When Sarah Diesburg sought out graduate schools, she looked at Web site after Web site. Too many were poorly designed, difficult to navigate and, most importantly, made her question the credibility of the computer science programs.
After all, she's a computer programmer.
But then she looked at The Florida State University.
"It was a beautiful site," said Diesburg, "and on more investigation, I found professors doing research in areas I was interested in pursuing."
As Diesburg studied her way through her master's degree and into her doctoral program in the Department of Computer Science at Florida State, she earned a $15,000 scholar award, won a national fellowship from the Department of Education, became lead lecturer in a computer literacy class with 200 students, worked as a teaching assistant, published a paper in a judged journal with her major professor, and started a campus organization to better support women in computing.
This year, she's completing research for her dissertation on ways to better protect personal information on computers that use flash drive technology such as PDAs, digital cameras and cell phones. Even encrypted information is at risk.
"People assume certain guarantees when they encrypt a file or data. They think other people can't get into it. But I found that isn't true," Diesburg said. "It's easy to take a mathematical theory which is correct and proven and try to put it into a system.
"But the devil is in the details."
Now that she's found a weakness, Diesburg is working on the details. Her goal is to make it easier and more intuitive for people to truly delete information from computerized technology and protect their intellectual and personal data.
"A lot of credit goes to my advisors and professors," she said. "They have a wealth of knowledge in this area. My academic advisor, Dr. Wang, has always given me a lot of encouragement to pursue my own ideas and interests."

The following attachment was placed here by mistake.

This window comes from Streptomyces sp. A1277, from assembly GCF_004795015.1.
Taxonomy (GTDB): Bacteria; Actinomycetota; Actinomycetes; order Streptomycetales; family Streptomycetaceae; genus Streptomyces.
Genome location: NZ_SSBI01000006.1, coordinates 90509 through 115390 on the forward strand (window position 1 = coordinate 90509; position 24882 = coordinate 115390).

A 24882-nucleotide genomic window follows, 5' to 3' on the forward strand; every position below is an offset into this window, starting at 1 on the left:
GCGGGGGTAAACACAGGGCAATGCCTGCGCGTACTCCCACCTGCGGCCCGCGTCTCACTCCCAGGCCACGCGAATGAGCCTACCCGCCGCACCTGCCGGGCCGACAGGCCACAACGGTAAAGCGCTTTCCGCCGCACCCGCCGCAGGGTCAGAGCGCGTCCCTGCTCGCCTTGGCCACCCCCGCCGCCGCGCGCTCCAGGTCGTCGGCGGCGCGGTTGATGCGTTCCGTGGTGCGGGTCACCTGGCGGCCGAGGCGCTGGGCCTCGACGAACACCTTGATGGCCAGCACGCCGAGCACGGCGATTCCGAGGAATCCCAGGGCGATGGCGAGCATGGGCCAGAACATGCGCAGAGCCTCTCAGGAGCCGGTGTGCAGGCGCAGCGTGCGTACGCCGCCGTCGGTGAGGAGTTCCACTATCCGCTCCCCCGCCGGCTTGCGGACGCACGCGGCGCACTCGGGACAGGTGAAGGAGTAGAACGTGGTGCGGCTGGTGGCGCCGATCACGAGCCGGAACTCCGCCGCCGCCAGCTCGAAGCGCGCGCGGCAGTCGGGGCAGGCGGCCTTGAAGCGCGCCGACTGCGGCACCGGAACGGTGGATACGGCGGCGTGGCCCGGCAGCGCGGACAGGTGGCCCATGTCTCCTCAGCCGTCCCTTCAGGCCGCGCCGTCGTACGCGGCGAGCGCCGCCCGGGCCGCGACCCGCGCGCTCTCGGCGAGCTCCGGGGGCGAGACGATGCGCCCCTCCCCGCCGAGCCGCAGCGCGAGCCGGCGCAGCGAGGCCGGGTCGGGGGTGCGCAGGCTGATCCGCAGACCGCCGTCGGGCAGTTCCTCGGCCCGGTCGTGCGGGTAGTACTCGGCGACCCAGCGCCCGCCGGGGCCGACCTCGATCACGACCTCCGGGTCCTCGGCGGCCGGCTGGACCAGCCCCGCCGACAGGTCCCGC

An-I Andy Wang, assistant professor in the Department of Computer Science, nominated her for the 2009-2010 P.E.O. $15,000 Scholar Award. The Philanthropic Educational Organization selected 18 students from a field of 700 nominees.
"By putting theories into tests, Sarah has discovered a number of vulnerabilities in modern storage systems," Wang said. "At this point, Sarah is designing and building secure storage solutions for solid-state disks, which will have far-reaching security and privacy implications for everyone in a few years."
Diesburg also has won several student travel grants for such conferences as the Grace Hopper Celebration of Women in Computing and USENIX Security Symposiums. A National Science Foundation grant sent her to the 21st ACM Symposium on Operating Systems Principles.
In addition, Diesburg has worked to recruit and retain female students in a field where the overall percentage of female students has been decreasing.
She founded the Florida State Chapter of ACM-Women by converting an existing group to a chapter of the Association for Computing Machinery, considered the world's largest educational and scientific computing society. She served as president of the chapter last year and now is secretary/webmaster.
"Sarah is extremely rare in our field, where fewer than 2 per cent of researchers are women. In addition, fewer than 5 per cent of computer scientists can undertake the difficult task of advancing the field of operating systems," Wang said.
Diesburg also volunteered for more than two years with the STARS Alliance, which seeks to recruit women and minorities to computing. In one workshop, Diesburg helped introduce middle school students to programming concepts using free software. One group programmed robots while another developed a 3D game using Egyptian pyramids, mummies and glowing orbs.
"I really feel I have been lucky to be at Florida State," said Diesburg, who earned her bachelor's degree at much smaller University of Northern Iowa. "One of my favorite memories happened when I started at Florida State in the summer of 2005. I was a little afraid I would be overwhelmed by the size of the campus. Instead, I didn't have to stand around long with a map in my hand before a friendly student or professor would point me in the right direction. I felt at home in no time."
Of course, she and her husband, also a graduate of the University of Northern Iowa, were happy to escape the winters of her hometown of Washburn, Iowa, not far from Waterloo.[Close Button]